On Human Stranger, Ambassadeurs' Mark Dobson has taken the complexities of loss and created a simple demand: dance. It's halcyon
AMBASSADEURS is the project of Sussex producer Mark Dobson, a man who’s approach to music is deeply personal, involved. He doesn’t churn it out because he has the means; he fashions and creates and recreates and channels, he sends tunes out into the world when they’re ready to communicate what is intended.
He’s got one previous album under his belt, 2015’s Patterns, which came out on Lost Tribe. Five years on and he’s ready with a pretty and glorious, absolutely humanist, incredibly uplifting set entitled Human Stranger, out on Phases on September 11th – one in which he fashions thrilling dancefloor catharsis from grief.
Five years’ work: pondering, sketching, making, listening. Mark says: “I’m not one of those artists that can just smash out an album. I need to explore the ideas, working on them on and off for a number of years. I felt like I needed to reset, and work out what I was doing. I wanted to start completely fresh with the new album.”
He lost his sister in 2018; a body blow for anyone. Being creative, music was the medium whereby he processed his grief. “It was the musical equivalent of crying or shouting,” he explains. “The whole album is about loss and grief and overcoming that. It’s about all those different emotions you feel going through that process”.
Let’s open up a box which may contain some difficult and dark moments; let’s trust Mark to articulate what he’s been through, where he’s at.
… and what you find is there is absolutely no need to steel yourself at all. “Nocturnes”, the opening track, comes in on a very Berlin-via-Asia exotic soundscape – the opening riff sounds the traditional Japanese koto, giving a little early touch of the Four Tets; it’s plucked delicately above big granular washes of skittering sound, like a handful of gravel across a frozen lake. Behind it all, there’s pulsing bass held just back in abeyance for now … it marks the bpm, doesn’t throw itself at you. And then it begins to open out and you find yourself in a deep, halcyon, totally uplifting state of bliss-techno, with that proper grin you got when you first heard Papua New Guinea. It’s electronic music with a simple melody line executed with panache; wordless female backing vocals urge you, it, everyone you’re with, upwards. Crikey.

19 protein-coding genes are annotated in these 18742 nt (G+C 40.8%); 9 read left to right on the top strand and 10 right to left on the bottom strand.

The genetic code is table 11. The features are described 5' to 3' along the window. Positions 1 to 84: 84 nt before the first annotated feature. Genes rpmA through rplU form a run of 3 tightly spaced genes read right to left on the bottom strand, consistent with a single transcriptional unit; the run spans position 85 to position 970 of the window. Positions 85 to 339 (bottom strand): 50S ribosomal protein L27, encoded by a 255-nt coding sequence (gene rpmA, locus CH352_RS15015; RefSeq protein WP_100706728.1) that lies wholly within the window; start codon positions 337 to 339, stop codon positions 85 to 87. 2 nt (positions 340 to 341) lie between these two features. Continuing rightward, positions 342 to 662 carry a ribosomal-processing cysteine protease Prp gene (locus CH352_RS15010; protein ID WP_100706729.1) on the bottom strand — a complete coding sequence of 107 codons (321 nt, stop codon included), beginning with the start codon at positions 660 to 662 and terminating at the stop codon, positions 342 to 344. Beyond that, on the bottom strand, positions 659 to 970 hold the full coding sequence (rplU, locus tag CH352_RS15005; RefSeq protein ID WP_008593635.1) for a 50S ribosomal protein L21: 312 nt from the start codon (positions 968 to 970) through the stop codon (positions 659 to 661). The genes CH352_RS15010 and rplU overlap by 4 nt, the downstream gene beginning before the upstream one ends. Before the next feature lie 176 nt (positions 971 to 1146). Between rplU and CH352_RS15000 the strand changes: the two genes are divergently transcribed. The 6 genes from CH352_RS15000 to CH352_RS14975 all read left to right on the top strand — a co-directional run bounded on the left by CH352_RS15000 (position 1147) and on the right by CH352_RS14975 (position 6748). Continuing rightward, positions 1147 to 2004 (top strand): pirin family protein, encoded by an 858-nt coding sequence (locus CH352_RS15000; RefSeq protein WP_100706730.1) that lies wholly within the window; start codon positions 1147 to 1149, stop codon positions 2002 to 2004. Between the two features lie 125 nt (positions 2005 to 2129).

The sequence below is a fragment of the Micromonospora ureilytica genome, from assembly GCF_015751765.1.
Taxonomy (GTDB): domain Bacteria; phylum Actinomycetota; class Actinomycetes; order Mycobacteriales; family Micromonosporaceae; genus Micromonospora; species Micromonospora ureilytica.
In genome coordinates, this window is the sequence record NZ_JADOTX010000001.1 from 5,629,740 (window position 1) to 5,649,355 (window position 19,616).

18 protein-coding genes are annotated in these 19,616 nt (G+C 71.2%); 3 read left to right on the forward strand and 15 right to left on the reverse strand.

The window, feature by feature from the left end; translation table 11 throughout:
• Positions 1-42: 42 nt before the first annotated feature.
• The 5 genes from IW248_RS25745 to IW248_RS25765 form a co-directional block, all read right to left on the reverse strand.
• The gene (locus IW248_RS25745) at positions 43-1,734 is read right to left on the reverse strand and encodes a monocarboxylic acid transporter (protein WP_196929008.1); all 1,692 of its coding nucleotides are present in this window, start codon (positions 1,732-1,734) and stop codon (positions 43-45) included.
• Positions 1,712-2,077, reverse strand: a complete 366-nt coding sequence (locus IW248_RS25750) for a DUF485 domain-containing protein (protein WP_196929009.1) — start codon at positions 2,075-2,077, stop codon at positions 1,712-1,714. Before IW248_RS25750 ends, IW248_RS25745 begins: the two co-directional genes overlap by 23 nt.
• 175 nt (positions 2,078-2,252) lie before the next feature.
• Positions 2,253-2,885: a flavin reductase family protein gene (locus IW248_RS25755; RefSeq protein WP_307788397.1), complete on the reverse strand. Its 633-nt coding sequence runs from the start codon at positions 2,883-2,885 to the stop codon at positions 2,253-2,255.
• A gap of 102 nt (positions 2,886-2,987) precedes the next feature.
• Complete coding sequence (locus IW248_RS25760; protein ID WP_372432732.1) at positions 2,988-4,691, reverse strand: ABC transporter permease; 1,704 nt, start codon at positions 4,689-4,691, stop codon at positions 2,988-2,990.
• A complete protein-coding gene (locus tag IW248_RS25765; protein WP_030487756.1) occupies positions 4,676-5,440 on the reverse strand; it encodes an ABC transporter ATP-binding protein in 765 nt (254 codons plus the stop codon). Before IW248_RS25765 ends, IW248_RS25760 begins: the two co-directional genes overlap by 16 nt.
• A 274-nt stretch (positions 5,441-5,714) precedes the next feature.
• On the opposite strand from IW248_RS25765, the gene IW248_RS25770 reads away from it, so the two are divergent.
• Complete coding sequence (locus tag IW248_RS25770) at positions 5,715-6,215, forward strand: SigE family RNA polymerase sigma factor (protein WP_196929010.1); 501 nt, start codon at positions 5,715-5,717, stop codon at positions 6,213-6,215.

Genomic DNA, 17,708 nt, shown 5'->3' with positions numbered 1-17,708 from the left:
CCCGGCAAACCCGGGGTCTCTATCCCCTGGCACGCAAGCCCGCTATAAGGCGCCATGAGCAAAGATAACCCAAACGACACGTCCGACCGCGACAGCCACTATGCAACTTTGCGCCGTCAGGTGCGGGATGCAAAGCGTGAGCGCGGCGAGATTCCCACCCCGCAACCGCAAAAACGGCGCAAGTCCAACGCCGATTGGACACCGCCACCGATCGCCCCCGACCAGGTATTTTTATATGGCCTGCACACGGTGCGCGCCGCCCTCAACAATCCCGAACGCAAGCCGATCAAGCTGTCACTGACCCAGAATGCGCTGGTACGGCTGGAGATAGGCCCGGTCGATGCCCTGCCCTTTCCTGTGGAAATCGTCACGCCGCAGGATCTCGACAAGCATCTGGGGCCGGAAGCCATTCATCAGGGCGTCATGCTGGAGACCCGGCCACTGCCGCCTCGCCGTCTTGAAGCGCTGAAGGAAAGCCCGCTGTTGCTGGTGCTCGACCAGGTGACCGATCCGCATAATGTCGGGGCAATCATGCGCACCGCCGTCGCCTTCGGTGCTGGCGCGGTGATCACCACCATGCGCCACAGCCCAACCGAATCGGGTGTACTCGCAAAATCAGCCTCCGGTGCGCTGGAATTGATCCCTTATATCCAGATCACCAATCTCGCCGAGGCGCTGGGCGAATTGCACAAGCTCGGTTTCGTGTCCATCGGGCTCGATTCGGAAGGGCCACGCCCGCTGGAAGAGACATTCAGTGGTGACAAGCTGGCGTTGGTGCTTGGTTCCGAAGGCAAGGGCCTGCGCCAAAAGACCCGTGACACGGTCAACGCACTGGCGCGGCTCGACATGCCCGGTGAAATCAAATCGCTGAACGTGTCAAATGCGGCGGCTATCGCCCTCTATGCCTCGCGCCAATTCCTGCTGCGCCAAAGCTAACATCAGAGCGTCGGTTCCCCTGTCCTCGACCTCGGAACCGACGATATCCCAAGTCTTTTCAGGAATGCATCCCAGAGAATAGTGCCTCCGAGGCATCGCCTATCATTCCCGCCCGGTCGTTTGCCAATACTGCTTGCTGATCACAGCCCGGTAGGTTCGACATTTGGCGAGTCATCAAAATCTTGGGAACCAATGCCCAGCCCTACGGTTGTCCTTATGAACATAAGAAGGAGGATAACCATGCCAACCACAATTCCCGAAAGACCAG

“O.N.E.” pulls us east to the gateway to Asia, Istanbul: eastern scales abound, there’s trills and exotic melodicism, as if overheard while waking, your city ambience, the fan spinning above. As with the preceding “Nocturnes”, it proceeds on a simple but beautiful melodic hook. There’s a smattering of glitch, a medium-tempo break and boy it’s loud, full of sound, from deep synth bass fuzz up through a filtered, staccato mid-ground and bell-like accents to what sounds like a zurna, the Turkish oboe, just faded back to give depth, to make you climb even deeper inside.
And of course Mark spent a summer in Istanbul, dedicated to immersion, no pastiche for him: “Turkey is just different in every single way,” he says. “Musically, it’s a completely different sounding city to anywhere else I’ve been.”
He walked the city, recording its ambience, let it guide him. “On my previous records I’ve been inspired by Asian instruments, so it was a continuation of that,” he continues: “It was finding these instruments, hearing different things, new textures and sounds.” Boy done good.
Perhaps unusually for an IDM producer who has set out his stall so intently to drag you out the floor, the only vocal collaborator on the record arrives on the deep house magick of “Roots”, which has a top end palette that glimmers like midsummer sun on water. The cool vocal silk comes courtesy of Los Angeles’ Morgxn, the independent alt.R&B vocalist, who brings real elegance and range to a tune on which Mark just steps back slightly, allows his singer the limelight. Watch the rather lovely and trippy video for this ‘un, below.